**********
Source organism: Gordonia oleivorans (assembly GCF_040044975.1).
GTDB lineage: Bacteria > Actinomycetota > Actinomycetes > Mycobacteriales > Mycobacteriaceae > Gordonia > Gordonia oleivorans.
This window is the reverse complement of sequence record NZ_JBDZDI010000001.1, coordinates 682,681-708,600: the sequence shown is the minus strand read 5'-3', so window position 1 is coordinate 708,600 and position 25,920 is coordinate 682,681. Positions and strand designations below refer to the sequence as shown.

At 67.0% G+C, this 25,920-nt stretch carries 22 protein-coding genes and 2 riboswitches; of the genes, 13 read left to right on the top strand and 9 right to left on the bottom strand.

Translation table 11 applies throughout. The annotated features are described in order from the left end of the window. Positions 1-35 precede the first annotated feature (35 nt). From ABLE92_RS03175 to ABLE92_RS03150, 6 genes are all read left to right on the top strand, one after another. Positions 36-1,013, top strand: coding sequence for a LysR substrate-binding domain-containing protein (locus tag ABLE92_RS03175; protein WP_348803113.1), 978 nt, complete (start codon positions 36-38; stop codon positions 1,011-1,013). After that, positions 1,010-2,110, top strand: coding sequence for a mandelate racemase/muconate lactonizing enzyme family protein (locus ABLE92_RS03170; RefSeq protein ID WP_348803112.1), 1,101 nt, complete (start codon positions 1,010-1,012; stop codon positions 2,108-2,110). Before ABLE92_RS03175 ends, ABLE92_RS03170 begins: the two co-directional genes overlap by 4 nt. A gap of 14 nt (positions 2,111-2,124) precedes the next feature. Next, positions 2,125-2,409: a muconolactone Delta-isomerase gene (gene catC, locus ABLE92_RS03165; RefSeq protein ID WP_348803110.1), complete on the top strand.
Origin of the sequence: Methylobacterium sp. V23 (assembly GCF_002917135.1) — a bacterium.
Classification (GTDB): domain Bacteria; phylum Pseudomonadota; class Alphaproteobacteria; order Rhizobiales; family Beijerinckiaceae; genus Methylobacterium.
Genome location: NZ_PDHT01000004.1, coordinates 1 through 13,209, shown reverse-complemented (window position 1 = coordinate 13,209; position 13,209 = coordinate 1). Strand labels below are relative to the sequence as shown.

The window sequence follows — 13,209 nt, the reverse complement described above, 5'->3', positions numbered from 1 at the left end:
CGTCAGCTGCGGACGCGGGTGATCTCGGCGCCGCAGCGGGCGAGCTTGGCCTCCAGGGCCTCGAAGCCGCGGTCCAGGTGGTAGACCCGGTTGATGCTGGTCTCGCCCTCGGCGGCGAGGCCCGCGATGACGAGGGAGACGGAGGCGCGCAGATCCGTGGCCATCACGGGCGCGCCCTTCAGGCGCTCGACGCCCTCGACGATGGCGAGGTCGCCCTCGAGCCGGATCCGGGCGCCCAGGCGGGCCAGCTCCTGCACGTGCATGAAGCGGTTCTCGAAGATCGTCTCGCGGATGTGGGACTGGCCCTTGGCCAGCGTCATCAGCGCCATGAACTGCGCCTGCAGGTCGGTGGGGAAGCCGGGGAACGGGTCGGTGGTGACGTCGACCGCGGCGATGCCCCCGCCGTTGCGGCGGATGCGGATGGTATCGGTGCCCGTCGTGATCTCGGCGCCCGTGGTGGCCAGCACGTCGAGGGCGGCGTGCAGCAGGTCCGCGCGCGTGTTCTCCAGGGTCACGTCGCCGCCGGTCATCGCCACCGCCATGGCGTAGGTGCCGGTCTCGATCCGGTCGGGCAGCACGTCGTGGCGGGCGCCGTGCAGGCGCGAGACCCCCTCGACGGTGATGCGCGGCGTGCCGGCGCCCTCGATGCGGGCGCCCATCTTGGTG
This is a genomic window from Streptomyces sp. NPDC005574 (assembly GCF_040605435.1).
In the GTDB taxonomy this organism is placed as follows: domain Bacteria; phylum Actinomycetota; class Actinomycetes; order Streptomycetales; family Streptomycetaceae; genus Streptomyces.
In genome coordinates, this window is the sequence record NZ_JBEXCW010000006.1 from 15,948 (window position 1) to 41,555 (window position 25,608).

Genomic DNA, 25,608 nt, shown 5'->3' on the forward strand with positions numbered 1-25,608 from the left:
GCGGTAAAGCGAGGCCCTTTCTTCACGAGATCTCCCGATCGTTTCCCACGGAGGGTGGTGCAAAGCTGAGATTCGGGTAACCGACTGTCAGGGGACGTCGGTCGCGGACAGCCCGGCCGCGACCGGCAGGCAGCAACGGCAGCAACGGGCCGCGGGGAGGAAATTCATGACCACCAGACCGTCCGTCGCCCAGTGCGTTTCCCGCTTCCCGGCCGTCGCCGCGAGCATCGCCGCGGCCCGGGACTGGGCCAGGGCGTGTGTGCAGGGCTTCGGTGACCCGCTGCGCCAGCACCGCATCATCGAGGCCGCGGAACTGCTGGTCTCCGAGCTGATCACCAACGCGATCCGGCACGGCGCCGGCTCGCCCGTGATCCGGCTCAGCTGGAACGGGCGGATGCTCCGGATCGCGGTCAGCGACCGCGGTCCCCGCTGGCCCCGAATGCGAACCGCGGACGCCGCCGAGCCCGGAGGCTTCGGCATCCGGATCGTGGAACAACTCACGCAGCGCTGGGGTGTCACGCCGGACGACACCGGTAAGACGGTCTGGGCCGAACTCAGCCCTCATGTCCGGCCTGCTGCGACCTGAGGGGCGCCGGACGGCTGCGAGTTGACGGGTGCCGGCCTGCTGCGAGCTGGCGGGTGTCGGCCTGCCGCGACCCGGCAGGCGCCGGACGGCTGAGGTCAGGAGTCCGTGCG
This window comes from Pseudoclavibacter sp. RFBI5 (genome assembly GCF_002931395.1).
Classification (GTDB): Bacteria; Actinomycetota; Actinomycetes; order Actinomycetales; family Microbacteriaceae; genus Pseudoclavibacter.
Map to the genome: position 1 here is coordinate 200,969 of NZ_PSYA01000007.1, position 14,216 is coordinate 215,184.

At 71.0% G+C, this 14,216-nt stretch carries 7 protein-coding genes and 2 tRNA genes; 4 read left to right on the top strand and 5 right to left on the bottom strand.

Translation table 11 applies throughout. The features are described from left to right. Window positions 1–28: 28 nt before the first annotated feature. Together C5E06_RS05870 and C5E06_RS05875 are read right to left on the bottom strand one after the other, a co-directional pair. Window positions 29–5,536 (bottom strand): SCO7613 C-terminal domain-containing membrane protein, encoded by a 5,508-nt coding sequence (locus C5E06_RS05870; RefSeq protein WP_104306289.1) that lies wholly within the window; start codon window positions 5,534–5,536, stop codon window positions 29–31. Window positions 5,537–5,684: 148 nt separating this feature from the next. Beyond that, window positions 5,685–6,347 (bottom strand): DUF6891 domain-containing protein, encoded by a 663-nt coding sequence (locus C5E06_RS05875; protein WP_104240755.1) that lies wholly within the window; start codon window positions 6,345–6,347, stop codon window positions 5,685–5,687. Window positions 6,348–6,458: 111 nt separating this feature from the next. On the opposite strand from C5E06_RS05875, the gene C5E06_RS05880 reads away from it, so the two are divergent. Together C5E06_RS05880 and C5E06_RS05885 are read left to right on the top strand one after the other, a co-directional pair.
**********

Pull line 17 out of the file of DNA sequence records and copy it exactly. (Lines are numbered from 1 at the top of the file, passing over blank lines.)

Classification (GTDB): Bacteria; Actinomycetota; Actinomycetes; order Actinomycetales; family Microbacteriaceae; genus Pseudoclavibacter.